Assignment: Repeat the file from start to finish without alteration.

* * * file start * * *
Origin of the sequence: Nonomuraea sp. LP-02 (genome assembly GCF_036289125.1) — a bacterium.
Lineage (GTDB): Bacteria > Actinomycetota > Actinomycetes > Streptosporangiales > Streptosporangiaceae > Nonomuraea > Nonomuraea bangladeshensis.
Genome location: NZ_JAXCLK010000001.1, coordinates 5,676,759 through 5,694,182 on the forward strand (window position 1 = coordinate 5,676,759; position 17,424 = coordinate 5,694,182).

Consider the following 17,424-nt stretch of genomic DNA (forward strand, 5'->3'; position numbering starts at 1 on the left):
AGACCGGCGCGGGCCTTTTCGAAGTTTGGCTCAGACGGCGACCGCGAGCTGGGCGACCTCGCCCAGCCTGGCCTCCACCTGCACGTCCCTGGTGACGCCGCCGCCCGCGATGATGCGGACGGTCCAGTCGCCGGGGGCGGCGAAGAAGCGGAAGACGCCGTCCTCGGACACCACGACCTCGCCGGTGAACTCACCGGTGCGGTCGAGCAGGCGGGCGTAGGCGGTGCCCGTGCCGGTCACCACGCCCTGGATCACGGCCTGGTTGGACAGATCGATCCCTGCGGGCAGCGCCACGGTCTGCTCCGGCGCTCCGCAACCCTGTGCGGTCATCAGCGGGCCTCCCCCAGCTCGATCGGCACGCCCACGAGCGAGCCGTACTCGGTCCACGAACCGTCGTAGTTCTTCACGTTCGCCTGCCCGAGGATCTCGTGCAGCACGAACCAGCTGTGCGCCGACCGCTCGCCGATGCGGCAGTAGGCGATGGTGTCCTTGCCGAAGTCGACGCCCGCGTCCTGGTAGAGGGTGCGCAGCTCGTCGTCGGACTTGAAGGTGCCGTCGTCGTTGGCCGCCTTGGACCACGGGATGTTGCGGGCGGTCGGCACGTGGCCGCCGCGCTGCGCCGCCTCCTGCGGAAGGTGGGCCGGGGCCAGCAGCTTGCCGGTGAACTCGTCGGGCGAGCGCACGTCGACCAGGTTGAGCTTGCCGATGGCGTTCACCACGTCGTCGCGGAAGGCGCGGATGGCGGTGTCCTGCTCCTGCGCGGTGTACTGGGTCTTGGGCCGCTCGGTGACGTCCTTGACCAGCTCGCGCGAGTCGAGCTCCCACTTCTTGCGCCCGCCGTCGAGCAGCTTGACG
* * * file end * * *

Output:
Origin of the sequence: Nonomuraea sp. LP-02 (genome assembly GCF_036289125.1) — a bacterium.
Lineage (GTDB): Bacteria > Actinomycetota > Actinomycetes > Streptosporangiales > Streptosporangiaceae > Nonomuraea > Nonomuraea bangladeshensis.
Genome location: NZ_JAXCLK010000001.1, coordinates 5,676,759 through 5,694,182 on the forward strand (window position 1 = coordinate 5,676,759; position 17,424 = coordinate 5,694,182).

Consider the following 17,424-nt stretch of genomic DNA (forward strand, 5'->3'; position numbering starts at 1 on the left):
AGACCGGCGCGGGCCTTTTCGAAGTTTGGCTCAGACGGCGACCGCGAGCTGGGCGACCTCGCCCAGCCTGGCCTCCACCTGCACGTCCCTGGTGACGCCGCCGCCCGCGATGATGCGGACGGTCCAGTCGCCGGGGGCGGCGAAGAAGCGGAAGACGCCGTCCTCGGACACCACGACCTCGCCGGTGAACTCACCGGTGCGGTCGAGCAGGCGGGCGTAGGCGGTGCCCGTGCCGGTCACCACGCCCTGGATCACGGCCTGGTTGGACAGATCGATCCCTGCGGGCAGCGCCACGGTCTGCTCCGGCGCTCCGCAACCCTGTGCGGTCATCAGCGGGCCTCCCCCAGCTCGATCGGCACGCCCACGAGCGAGCCGTACTCGGTCCACGAACCGTCGTAGTTCTTCACGTTCGCCTGCCCGAGGATCTCGTGCAGCACGAACCAGCTGTGCGCCGACCGCTCGCCGATGCGGCAGTAGGCGATGGTGTCCTTGCCGAAGTCGACGCCCGCGTCCTGGTAGAGGGTGCGCAGCTCGTCGTCGGACTTGAAGGTGCCGTCGTCGTTGGCCGCCTTGGACCACGGGATGTTGCGGGCGGTCGGCACGTGGCCGCCGCGCTGCGCCGCCTCCTGCGGAAGGTGGGCCGGGGCCAGCAGCTTGCCGGTGAACTCGTCGGGCGAGCGCACGTCGACCAGGTTGAGCTTGCCGATGGCGTTCACCACGTCGTCGCGGAAGGCGCGGATGGCGGTGTCCTGCTCCTGCGCGGTGTACTGGGTCTTGGGCCGCTCGGTGACGTCCTTGACCAGCTCGCGCGAGTCGAGCTCCCACTTCTTGCGCCCGCCGTCGAGCAGCTTGACG